Friday, May 17, 2002

The Wok

Too many woks. I have too many. But when I saw this one in the market, I knew I had to have it. The woman selling the wok also knew she had to sell it. So, she came up with a real line. "Aaaah", She said as one wise with years of learning, "This is a very old and special wok, it is from Europe." I suggested that woks were not a European thing and she immediately transported its origins to Japan. In spite of her persuasion, I bought it any way. It was iron, but not too thick, and a smooth surface. When I reached the Gi's house and began to scrub the wok, I realized that it had a hairline crack in it. I put some oil in it and placed it over a flame. It did not leak badly, but it did seep through just a little. Enough to make a greasy spot on the outside of the wok. I couldn't return it. This wasn't Wal-Mart. I decided that I would take the wok to someone who would know just what to do.

The cook at Gi's told me that he knew of someone who would know the solution to this dilemma. With directions received, I took a rickshaw just beyond the bridge past the university. And there he was, a man who specialized in torch welding. He would put a nice smooth seam on the outside of the wok and stop all leaking.

One of the best things about visiting a country where people have so little, is that they know how to maintain the little that they have. Anywhere else, the wok would have been thrown away. But not here. Years ago when a wok in the US fell from its peg on the wall and hit the floor, the man who did welding in Chattanooga told me that if he should attempt welding a cast-iron wok, it would crack from side to side. But here, where people have to rely on experience rather than book knowledge (after all, how many woks did the man in Chattanooga have notched on his welding torch?) it could be done. It was decided by those working in the welding shop by the bridge, and by some who were visiting, and by a passerby or two as well as by my rickshaw driver, that brass was the best metal for repairing the wok. And, I must admit, it looked really spiffy, this black wok with a gold line like lightening across the bottom of it. I watched in fascination as the work progressed.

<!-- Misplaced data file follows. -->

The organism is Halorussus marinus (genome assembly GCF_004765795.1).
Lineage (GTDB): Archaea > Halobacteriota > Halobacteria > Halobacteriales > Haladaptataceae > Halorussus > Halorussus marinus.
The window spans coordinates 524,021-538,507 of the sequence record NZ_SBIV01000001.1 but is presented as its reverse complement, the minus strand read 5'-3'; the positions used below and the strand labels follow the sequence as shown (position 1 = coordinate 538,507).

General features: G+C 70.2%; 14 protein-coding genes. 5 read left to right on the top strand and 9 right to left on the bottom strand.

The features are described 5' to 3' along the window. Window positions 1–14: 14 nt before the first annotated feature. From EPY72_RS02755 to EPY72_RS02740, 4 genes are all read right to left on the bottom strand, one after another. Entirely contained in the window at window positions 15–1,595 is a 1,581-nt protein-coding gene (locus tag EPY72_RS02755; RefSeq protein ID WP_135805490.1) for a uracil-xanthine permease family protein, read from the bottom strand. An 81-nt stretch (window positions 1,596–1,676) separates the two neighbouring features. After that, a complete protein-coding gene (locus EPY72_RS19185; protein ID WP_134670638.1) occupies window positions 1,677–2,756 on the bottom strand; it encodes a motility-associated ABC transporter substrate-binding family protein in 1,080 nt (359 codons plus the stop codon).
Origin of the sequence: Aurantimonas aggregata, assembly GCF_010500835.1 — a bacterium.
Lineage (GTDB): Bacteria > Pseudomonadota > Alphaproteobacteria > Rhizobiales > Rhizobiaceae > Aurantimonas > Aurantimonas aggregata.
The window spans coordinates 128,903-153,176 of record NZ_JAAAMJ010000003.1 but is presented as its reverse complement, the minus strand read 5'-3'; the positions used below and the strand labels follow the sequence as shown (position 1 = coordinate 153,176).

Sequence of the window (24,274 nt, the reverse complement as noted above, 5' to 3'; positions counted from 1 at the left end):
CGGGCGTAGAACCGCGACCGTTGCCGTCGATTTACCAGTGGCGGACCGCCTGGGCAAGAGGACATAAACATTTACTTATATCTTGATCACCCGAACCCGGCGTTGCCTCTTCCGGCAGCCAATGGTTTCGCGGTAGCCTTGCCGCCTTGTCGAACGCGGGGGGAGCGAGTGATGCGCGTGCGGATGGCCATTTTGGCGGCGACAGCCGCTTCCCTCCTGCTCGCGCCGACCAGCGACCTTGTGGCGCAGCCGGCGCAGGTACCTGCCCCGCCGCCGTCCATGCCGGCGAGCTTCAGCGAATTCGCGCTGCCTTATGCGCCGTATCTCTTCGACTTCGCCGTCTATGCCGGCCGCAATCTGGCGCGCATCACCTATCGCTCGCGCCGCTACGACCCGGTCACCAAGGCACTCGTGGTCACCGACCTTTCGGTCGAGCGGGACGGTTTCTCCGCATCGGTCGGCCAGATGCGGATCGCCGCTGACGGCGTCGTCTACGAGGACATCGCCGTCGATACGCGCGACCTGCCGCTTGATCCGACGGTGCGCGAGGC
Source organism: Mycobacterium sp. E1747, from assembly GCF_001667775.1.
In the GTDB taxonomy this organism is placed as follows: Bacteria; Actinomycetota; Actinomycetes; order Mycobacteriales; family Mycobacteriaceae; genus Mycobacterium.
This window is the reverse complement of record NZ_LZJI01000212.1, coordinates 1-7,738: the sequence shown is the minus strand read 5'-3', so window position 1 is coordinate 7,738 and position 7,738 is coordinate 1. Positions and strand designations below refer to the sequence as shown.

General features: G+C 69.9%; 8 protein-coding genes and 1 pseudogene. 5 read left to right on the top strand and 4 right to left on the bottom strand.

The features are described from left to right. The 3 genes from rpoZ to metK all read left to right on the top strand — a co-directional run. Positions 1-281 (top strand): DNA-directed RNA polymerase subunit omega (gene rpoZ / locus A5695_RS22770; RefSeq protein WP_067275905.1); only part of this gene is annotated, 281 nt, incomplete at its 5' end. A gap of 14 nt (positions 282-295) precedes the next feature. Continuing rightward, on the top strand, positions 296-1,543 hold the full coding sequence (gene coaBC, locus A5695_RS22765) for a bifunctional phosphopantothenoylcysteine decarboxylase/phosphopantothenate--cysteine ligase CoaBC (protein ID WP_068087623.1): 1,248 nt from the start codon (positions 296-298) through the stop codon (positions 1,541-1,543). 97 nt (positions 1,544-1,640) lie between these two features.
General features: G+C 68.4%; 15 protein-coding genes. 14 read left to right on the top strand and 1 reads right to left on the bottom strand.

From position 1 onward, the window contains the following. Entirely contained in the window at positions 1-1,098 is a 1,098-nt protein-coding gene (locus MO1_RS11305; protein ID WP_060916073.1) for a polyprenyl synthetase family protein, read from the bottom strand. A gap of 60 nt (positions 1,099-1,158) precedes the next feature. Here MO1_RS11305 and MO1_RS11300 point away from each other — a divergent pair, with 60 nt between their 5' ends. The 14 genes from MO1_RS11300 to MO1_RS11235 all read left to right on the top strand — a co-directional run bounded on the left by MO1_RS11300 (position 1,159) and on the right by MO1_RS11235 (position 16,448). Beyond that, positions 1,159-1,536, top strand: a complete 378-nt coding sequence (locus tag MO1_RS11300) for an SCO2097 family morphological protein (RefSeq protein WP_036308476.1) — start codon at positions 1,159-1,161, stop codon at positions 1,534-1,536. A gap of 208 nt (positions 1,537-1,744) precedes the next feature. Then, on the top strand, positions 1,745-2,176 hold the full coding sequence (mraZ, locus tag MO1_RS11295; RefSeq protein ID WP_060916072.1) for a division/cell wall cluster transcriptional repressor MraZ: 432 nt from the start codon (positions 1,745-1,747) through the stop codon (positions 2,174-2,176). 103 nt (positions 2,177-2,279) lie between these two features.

Maybe it was the fascination that had me so engrossed that the sound made me jump. It was unexpected, this sound. It was a sharp quick sound. How else can one describe the sound of a wok splitting in half. The crack was so fast, and so sure. Where once oil could barely seep through, one could now hold it up and watch a big-screen television on the farther side. This signaled the end of the welders labors. He extinguished his torch and then, almost as if he had been reincarnated as a welder from Southeast Tennessee, he said, "If you weld cast iron, it will crack all the way across. It can't be done." He left the wok lying where it had fallen, split asunder and went to some other task. Neither he, nor any of his advisors looked at me again. I and my two woks had ceased to exist. I picked up the pieces and went back to Gi's in the rickshaw. When I saw the woman from the market and told her what had happened, she asked me, "Why don't you return it? I would have given you your money back." Even I have my limits.


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